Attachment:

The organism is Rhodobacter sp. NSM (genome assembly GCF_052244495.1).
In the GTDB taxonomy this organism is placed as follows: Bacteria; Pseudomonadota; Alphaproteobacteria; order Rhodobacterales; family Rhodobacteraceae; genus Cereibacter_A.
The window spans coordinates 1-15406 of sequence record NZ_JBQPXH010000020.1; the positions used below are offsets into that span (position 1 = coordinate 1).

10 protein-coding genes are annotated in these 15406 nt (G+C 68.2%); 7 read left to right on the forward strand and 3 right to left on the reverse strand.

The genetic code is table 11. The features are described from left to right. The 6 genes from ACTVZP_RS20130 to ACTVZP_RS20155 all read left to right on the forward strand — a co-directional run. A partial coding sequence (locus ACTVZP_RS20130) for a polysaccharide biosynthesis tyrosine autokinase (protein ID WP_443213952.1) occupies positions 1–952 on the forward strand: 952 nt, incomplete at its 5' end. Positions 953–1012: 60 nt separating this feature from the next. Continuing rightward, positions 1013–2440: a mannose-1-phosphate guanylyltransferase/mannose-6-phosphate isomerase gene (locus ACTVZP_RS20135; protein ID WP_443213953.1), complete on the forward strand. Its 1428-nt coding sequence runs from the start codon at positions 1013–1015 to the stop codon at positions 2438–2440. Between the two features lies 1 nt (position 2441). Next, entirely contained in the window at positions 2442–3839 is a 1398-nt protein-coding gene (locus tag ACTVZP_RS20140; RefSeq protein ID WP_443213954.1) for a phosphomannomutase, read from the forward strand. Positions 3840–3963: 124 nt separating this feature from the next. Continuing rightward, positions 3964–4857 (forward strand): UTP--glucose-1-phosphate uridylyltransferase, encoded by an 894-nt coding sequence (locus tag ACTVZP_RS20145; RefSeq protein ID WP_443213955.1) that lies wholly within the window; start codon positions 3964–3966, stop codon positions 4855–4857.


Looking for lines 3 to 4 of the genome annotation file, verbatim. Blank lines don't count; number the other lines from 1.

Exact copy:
The window spans coordinates 1-15406 of sequence record NZ_JBQPXH010000020.1; the positions used below are offsets into that span (position 1 = coordinate 1).

10 protein-coding genes are annotated in these 15406 nt (G+C 68.2%); 7 read left to right on the forward strand and 3 right to left on the reverse strand.